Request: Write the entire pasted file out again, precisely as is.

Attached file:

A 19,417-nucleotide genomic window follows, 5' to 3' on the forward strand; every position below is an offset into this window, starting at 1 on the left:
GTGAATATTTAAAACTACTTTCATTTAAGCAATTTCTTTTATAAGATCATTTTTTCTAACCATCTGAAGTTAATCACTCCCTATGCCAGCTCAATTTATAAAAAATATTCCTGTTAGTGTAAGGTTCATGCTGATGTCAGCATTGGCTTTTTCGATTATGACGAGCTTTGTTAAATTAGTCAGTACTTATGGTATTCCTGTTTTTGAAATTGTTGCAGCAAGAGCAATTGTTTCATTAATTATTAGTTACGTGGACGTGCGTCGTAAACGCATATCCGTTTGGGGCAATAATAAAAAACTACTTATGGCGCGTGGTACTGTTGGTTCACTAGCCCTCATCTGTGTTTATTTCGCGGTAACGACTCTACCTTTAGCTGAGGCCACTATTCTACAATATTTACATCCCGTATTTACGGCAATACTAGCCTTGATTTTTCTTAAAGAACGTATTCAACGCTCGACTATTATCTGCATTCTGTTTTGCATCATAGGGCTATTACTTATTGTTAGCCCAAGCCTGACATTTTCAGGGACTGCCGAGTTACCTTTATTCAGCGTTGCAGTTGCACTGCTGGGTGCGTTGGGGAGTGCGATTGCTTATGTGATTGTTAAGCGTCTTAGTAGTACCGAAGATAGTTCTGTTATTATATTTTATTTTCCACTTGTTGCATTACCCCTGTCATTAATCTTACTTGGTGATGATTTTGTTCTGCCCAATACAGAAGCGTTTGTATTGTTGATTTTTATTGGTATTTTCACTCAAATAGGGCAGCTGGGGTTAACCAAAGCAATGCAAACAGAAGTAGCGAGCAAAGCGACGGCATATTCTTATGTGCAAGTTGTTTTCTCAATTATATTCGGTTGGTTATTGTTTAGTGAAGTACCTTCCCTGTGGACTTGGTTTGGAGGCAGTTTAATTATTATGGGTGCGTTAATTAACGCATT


A 19,417-nucleotide genomic window follows, 5' to 3' on the forward strand; every position below is an offset into this window, starting at 1 on the left:
GTGAATATTTAAAACTACTTTCATTTAAGCAATTTCTTTTATAAGATCATTTTTTCTAACCATCTGAAGTTAATCACTCCCTATGCCAGCTCAATTTATAAAAAATATTCCTGTTAGTGTAAGGTTCATGCTGATGTCAGCATTGGCTTTTTCGATTATGACGAGCTTTGTTAAATTAGTCAGTACTTATGGTATTCCTGTTTTTGAAATTGTTGCAGCAAGAGCAATTGTTTCATTAATTATTAGTTACGTGGACGTGCGTCGTAAACGCATATCCGTTTGGGGCAATAATAAAAAACTACTTATGGCGCGTGGTACTGTTGGTTCACTAGCCCTCATCTGTGTTTATTTCGCGGTAACGACTCTACCTTTAGCTGAGGCCACTATTCTACAATATTTACATCCCGTATTTACGGCAATACTAGCCTTGATTTTTCTTAAAGAACGTATTCAACGCTCGACTATTATCTGCATTCTGTTTTGCATCATAGGGCTATTACTTATTGTTAGCCCAAGCCTGACATTTTCAGGGACTGCCGAGTTACCTTTATTCAGCGTTGCAGTTGCACTGCTGGGTGCGTTGGGGAGTGCGATTGCTTATGTGATTGTTAAGCGTCTTAGTAGTACCGAAGATAGTTCTGTTATTATATTTTATTTTCCACTTGTTGCATTACCCCTGTCATTAATCTTACTTGGTGATGATTTTGTTCTGCCCAATACAGAAGCGTTTGTATTGTTGATTTTTATTGGTATTTTCACTCAAATAGGGCAGCTGGGGTTAACCAAAGCAATGCAAACAGAAGTAGCGAGCAAAGCGACGGCATATTCTTATGTGCAAGTTGTTTTCTCAATTATATTCGGTTGGTTATTGTTTAGTGAAGTACCTTCCCTGTGGACTTGGTTTGGAGGCAGTTTAATTATTATGGGTGCGTTAATTAACGCATT